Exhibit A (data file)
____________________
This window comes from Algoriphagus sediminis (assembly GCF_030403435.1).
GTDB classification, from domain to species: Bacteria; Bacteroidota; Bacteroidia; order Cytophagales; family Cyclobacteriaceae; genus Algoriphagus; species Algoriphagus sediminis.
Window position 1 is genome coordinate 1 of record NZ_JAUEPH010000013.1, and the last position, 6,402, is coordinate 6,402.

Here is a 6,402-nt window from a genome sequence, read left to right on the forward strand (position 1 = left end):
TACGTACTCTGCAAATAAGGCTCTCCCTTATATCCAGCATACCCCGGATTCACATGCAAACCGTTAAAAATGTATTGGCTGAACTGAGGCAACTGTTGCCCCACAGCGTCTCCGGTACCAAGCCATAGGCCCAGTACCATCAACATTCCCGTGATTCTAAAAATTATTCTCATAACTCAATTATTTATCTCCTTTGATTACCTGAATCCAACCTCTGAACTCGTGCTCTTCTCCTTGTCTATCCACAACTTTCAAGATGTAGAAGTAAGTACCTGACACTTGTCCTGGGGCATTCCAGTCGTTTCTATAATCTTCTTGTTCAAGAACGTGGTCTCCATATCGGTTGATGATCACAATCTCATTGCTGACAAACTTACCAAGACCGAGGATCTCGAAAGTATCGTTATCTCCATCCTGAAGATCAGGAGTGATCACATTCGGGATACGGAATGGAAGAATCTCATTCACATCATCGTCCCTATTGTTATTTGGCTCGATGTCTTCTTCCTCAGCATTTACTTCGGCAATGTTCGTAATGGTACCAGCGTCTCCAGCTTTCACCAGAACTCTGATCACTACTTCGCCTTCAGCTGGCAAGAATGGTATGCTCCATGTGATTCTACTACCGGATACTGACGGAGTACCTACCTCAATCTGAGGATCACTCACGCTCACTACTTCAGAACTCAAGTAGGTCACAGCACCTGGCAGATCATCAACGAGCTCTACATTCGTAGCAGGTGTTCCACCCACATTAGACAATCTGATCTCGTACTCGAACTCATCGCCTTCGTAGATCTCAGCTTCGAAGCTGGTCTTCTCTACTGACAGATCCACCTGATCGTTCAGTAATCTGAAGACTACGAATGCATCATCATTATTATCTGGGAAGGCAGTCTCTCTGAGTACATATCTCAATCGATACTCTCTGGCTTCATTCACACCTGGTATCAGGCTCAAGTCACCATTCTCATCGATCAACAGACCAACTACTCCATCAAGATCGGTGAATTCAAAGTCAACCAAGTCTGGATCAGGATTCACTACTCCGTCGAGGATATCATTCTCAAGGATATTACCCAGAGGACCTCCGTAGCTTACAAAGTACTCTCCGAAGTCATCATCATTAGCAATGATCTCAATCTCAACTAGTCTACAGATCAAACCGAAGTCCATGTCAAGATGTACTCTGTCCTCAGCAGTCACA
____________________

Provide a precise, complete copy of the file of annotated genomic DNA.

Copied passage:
This window comes from Algoriphagus sediminis (assembly GCF_030403435.1).
GTDB classification, from domain to species: Bacteria; Bacteroidota; Bacteroidia; order Cytophagales; family Cyclobacteriaceae; genus Algoriphagus; species Algoriphagus sediminis.
Window position 1 is genome coordinate 1 of record NZ_JAUEPH010000013.1, and the last position, 6,402, is coordinate 6,402.

Here is a 6,402-nt window from a genome sequence, read left to right on the forward strand (position 1 = left end):
TACGTACTCTGCAAATAAGGCTCTCCCTTATATCCAGCATACCCCGGATTCACATGCAAACCGTTAAAAATGTATTGGCTGAACTGAGGCAACTGTTGCCCCACAGCGTCTCCGGTACCAAGCCATAGGCCCAGTACCATCAACATTCCCGTGATTCTAAAAATTATTCTCATAACTCAATTATTTATCTCCTTTGATTACCTGAATCCAACCTCTGAACTCGTGCTCTTCTCCTTGTCTATCCACAACTTTCAAGATGTAGAAGTAAGTACCTGACACTTGTCCTGGGGCATTCCAGTCGTTTCTATAATCTTCTTGTTCAAGAACGTGGTCTCCATATCGGTTGATGATCACAATCTCATTGCTGACAAACTTACCAAGACCGAGGATCTCGAAAGTATCGTTATCTCCATCCTGAAGATCAGGAGTGATCACATTCGGGATACGGAATGGAAGAATCTCATTCACATCATCGTCCCTATTGTTATTTGGCTCGATGTCTTCTTCCTCAGCATTTACTTCGGCAATGTTCGTAATGGTACCAGCGTCTCCAGCTTTCACCAGAACTCTGATCACTACTTCGCCTTCAGCTGGCAAGAATGGTATGCTCCATGTGATTCTACTACCGGATACTGACGGAGTACCTACCTCAATCTGAGGATCACTCACGCTCACTACTTCAGAACTCAAGTAGGTCACAGCACCTGGCAGATCATCAACGAGCTCTACATTCGTAGCAGGTGTTCCACCCACATTAGACAATCTGATCTCGTACTCGAACTCATCGCCTTCGTAGATCTCAGCTTCGAAGCTGGTCTTCTCTACTGACAGATCCACCTGATCGTTCAGTAATCTGAAGACTACGAATGCATCATCATTATTATCTGGGAAGGCAGTCTCTCTGAGTACATATCTCAATCGATACTCTCTGGCTTCATTCACACCTGGTATCAGGCTCAAGTCACCATTCTCATCGATCAACAGACCAACTACTCCATCAAGATCGGTGAATTCAAAGTCAACCAAGTCTGGATCAGGATTCACTACTCCGTCGAGGATATCATTCTCAAGGATATTACCCAGAGGACCTCCGTAGCTTACAAAGTACTCTCCGAAGTCATCATCATTAGCAATGATCTCAATCTCAACTAGTCTACAGATCAAACCGAAGTCCATGTCAAGATGTACTCTGTCCTCAGCAGTCACA